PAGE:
In the meantime, read this post from a Protestant blogger regarding the idea of Sola Scriptura. This is a Protestant belief that everything we need to know is in the Bible and the Bible alone. No church necessary, or called for by Jesus. This is what I've always thought, though it is WAY more articulate.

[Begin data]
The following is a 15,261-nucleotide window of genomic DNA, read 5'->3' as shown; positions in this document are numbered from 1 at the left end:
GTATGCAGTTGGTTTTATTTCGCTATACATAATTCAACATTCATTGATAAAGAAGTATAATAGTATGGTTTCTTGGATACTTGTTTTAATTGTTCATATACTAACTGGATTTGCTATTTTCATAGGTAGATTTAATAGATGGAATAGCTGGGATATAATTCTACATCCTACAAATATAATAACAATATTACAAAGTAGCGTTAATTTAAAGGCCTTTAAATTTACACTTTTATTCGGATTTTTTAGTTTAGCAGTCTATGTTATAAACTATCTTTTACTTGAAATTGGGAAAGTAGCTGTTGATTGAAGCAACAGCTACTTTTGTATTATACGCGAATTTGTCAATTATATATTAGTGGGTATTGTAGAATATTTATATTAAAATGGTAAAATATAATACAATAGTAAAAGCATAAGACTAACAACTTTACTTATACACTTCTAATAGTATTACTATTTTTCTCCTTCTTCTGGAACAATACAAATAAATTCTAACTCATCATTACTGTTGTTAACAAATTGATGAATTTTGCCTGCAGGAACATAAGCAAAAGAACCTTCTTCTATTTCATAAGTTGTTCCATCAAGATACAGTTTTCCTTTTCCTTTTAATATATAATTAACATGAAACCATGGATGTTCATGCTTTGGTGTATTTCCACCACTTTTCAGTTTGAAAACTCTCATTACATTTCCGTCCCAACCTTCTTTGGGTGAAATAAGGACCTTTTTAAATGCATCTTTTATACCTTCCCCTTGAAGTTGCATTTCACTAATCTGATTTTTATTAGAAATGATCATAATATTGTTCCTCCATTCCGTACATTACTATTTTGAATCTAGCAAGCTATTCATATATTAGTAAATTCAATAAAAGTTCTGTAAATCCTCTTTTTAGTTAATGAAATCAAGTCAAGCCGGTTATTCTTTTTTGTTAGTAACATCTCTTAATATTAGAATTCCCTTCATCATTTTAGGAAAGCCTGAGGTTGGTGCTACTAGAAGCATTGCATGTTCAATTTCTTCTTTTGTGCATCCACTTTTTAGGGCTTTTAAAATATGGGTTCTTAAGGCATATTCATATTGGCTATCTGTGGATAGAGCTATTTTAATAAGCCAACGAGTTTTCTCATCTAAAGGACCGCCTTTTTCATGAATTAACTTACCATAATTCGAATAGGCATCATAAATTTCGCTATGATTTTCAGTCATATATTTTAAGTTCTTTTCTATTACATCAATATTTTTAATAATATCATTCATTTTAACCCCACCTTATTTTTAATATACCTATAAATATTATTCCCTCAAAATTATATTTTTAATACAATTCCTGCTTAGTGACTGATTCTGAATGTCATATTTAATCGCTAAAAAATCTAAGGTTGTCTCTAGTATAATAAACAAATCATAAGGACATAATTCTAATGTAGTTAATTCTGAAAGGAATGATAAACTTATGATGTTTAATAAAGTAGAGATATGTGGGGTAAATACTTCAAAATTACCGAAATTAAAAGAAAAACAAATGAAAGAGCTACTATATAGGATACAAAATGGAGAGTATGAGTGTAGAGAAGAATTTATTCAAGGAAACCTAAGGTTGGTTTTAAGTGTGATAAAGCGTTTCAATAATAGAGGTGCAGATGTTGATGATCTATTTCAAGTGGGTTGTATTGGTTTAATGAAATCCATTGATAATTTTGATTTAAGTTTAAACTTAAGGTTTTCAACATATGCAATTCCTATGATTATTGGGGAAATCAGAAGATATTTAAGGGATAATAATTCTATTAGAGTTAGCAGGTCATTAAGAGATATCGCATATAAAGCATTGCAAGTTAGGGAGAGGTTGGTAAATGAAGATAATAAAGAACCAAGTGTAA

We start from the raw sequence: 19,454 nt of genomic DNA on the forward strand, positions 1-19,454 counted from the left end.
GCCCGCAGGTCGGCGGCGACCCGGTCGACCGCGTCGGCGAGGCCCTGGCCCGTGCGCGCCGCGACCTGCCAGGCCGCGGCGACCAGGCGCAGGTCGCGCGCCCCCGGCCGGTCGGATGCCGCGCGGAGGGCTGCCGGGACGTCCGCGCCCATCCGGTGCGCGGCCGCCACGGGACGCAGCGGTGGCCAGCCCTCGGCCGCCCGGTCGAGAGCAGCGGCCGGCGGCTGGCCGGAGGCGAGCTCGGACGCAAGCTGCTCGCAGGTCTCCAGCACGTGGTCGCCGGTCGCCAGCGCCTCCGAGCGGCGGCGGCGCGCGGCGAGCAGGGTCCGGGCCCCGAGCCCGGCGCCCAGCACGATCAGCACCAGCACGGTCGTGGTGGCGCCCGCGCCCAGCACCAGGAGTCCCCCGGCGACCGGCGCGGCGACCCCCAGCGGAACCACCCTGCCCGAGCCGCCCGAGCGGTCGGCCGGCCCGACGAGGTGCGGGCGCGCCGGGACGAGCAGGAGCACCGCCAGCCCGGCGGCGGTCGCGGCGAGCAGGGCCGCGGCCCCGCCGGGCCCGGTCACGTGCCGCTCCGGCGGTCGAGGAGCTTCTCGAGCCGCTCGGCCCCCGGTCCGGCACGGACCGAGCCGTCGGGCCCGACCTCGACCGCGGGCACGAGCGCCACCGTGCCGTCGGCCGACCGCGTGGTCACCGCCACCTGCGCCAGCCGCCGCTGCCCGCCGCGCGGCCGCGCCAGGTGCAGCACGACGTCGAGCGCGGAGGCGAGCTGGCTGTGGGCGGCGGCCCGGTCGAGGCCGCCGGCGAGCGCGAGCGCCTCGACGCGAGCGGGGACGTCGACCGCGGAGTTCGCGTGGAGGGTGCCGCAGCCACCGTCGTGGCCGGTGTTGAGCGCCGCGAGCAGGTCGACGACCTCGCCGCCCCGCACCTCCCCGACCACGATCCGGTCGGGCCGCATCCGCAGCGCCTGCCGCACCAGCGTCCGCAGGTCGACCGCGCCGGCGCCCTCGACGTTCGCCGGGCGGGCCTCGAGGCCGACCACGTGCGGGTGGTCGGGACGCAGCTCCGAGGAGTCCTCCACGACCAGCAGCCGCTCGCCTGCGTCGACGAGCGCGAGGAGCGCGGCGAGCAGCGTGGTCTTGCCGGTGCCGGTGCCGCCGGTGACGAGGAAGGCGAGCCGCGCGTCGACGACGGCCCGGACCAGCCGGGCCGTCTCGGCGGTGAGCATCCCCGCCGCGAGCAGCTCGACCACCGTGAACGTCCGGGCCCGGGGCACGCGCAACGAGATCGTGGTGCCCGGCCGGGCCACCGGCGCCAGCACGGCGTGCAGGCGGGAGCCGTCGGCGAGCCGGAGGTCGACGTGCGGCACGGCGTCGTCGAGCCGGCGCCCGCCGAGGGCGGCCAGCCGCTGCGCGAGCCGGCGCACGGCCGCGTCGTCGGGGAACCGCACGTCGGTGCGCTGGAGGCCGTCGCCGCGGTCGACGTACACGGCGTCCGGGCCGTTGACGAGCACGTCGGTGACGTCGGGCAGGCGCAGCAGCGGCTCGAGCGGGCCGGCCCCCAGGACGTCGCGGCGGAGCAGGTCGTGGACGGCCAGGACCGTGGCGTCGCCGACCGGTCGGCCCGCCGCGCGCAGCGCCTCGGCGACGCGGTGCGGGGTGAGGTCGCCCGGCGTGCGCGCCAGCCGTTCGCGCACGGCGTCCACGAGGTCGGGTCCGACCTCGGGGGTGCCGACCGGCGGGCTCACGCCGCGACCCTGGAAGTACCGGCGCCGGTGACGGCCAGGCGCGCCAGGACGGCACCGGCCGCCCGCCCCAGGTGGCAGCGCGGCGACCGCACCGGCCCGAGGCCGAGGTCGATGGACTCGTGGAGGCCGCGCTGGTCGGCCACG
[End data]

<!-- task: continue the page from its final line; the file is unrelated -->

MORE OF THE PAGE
So, our assurance of Scripture’s infallibility rests upon an inward work of the Holy Spirit’s witness that takes place within our hearts that testifies to the proper and true books of Scripture, the true canon. I know I am treading upon nervous ground here, but given the principle of Sola Scriptura, how is a Spiritual inward working in our hearts an any more appropriate foundation on which to place canonical certainty than a Spiritual inward working in the Church? If you have Catholics on one side that argue that our certainty of Scripture is based on the inward working and guidance of the Holy Spirit in the magisterium that organized the canon and Protestants on the other that argue that our assurance is based on the Holy Spirit’s inward working in the hearts of believers, the difference does not seem to be Sola Scriptura. Rather, the difference is only in regards to the object on which assurance rests which in both cases is extra-biblical and therefore fails as an adequate foundation of certainty within Sola Scriptura. In fact, it seems that all one has to do to distinguish the Catholic position from the Protestant is to take that phrase from the Confession and replace “our hearts” with “the Church.”